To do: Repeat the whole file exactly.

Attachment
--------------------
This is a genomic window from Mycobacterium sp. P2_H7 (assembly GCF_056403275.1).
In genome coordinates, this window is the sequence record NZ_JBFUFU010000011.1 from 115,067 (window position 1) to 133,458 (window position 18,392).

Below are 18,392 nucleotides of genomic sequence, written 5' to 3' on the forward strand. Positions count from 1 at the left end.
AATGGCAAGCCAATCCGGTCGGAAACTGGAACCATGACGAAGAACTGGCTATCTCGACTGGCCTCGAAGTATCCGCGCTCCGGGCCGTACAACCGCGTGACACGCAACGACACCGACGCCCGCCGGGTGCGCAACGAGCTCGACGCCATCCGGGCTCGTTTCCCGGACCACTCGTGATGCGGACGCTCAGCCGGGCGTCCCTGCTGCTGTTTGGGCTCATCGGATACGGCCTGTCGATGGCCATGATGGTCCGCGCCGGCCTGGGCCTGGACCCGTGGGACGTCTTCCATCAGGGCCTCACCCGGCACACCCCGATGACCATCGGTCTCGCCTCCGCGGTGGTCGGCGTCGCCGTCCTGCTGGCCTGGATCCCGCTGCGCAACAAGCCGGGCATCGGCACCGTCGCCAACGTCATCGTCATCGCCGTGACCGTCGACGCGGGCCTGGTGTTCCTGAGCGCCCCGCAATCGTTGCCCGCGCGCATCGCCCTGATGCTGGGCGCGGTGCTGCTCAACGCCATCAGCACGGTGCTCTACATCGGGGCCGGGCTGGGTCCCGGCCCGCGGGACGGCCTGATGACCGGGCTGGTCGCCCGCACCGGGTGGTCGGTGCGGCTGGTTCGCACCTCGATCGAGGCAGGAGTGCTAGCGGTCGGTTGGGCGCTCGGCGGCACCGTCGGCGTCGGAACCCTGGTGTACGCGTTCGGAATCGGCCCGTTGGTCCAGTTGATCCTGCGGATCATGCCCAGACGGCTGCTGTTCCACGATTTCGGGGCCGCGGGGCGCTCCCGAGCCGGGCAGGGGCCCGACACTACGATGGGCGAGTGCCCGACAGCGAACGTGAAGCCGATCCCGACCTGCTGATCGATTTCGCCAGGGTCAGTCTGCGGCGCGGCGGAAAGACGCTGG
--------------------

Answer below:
This is a genomic window from Mycobacterium sp. P2_H7 (assembly GCF_056403275.1).
In genome coordinates, this window is the sequence record NZ_JBFUFU010000011.1 from 115,067 (window position 1) to 133,458 (window position 18,392).

Below are 18,392 nucleotides of genomic sequence, written 5' to 3' on the forward strand. Positions count from 1 at the left end.
AATGGCAAGCCAATCCGGTCGGAAACTGGAACCATGACGAAGAACTGGCTATCTCGACTGGCCTCGAAGTATCCGCGCTCCGGGCCGTACAACCGCGTGACACGCAACGACACCGACGCCCGCCGGGTGCGCAACGAGCTCGACGCCATCCGGGCTCGTTTCCCGGACCACTCGTGATGCGGACGCTCAGCCGGGCGTCCCTGCTGCTGTTTGGGCTCATCGGATACGGCCTGTCGATGGCCATGATGGTCCGCGCCGGCCTGGGCCTGGACCCGTGGGACGTCTTCCATCAGGGCCTCACCCGGCACACCCCGATGACCATCGGTCTCGCCTCCGCGGTGGTCGGCGTCGCCGTCCTGCTGGCCTGGATCCCGCTGCGCAACAAGCCGGGCATCGGCACCGTCGCCAACGTCATCGTCATCGCCGTGACCGTCGACGCGGGCCTGGTGTTCCTGAGCGCCCCGCAATCGTTGCCCGCGCGCATCGCCCTGATGCTGGGCGCGGTGCTGCTCAACGCCATCAGCACGGTGCTCTACATCGGGGCCGGGCTGGGTCCCGGCCCGCGGGACGGCCTGATGACCGGGCTGGTCGCCCGCACCGGGTGGTCGGTGCGGCTGGTTCGCACCTCGATCGAGGCAGGAGTGCTAGCGGTCGGTTGGGCGCTCGGCGGCACCGTCGGCGTCGGAACCCTGGTGTACGCGTTCGGAATCGGCCCGTTGGTCCAGTTGATCCTGCGGATCATGCCCAGACGGCTGCTGTTCCACGATTTCGGGGCCGCGGGGCGCTCCCGAGCCGGGCAGGGGCCCGACACTACGATGGGCGAGTGCCCGACAGCGAACGTGAAGCCGATCCCGACCTGCTGATCGATTTCGCCAGGGTCAGTCTGCGGCGCGGCGGAAAGACGCTGG